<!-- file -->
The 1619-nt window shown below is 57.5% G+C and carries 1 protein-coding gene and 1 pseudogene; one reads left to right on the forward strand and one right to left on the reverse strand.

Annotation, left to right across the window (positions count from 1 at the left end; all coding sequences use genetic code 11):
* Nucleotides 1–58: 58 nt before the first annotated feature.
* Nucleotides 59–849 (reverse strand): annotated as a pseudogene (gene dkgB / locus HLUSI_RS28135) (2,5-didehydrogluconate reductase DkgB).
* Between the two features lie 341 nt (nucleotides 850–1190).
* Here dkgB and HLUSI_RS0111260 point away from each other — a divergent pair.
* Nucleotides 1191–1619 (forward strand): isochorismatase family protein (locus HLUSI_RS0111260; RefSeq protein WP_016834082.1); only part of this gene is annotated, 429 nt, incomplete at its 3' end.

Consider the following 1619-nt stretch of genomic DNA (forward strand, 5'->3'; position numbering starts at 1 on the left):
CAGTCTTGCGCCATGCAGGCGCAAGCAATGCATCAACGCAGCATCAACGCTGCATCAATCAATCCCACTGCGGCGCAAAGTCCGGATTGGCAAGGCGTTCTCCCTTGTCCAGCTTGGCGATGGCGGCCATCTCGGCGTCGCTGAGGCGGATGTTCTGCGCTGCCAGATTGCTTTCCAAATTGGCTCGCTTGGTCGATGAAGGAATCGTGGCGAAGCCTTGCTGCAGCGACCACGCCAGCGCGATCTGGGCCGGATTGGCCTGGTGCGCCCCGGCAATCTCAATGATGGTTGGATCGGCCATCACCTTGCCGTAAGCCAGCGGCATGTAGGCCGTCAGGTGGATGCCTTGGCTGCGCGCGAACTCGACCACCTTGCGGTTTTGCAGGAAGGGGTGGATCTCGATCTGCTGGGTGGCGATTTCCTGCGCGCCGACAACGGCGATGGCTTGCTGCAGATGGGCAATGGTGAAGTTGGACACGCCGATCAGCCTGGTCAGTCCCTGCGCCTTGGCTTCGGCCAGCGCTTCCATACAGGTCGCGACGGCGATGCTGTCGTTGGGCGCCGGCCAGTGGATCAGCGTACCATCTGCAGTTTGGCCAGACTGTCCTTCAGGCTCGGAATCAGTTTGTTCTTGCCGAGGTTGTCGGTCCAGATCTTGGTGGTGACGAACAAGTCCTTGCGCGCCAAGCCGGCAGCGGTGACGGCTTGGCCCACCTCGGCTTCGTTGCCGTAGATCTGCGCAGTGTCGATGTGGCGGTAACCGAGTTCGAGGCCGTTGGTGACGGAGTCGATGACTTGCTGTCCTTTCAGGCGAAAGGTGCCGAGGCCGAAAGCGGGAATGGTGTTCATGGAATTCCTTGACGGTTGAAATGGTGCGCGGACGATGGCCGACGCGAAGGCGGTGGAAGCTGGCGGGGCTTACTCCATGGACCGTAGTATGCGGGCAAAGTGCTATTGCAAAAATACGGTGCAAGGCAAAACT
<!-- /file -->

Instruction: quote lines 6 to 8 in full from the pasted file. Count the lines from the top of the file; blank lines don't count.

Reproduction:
* Here dkgB and HLUSI_RS0111260 point away from each other — a divergent pair.
* Nucleotides 1191–1619 (forward strand): isochorismatase family protein (locus HLUSI_RS0111260; RefSeq protein WP_016834082.1); only part of this gene is annotated, 429 nt, incomplete at its 3' end.

Consider the following 1619-nt stretch of genomic DNA (forward strand, 5'->3'; position numbering starts at 1 on the left):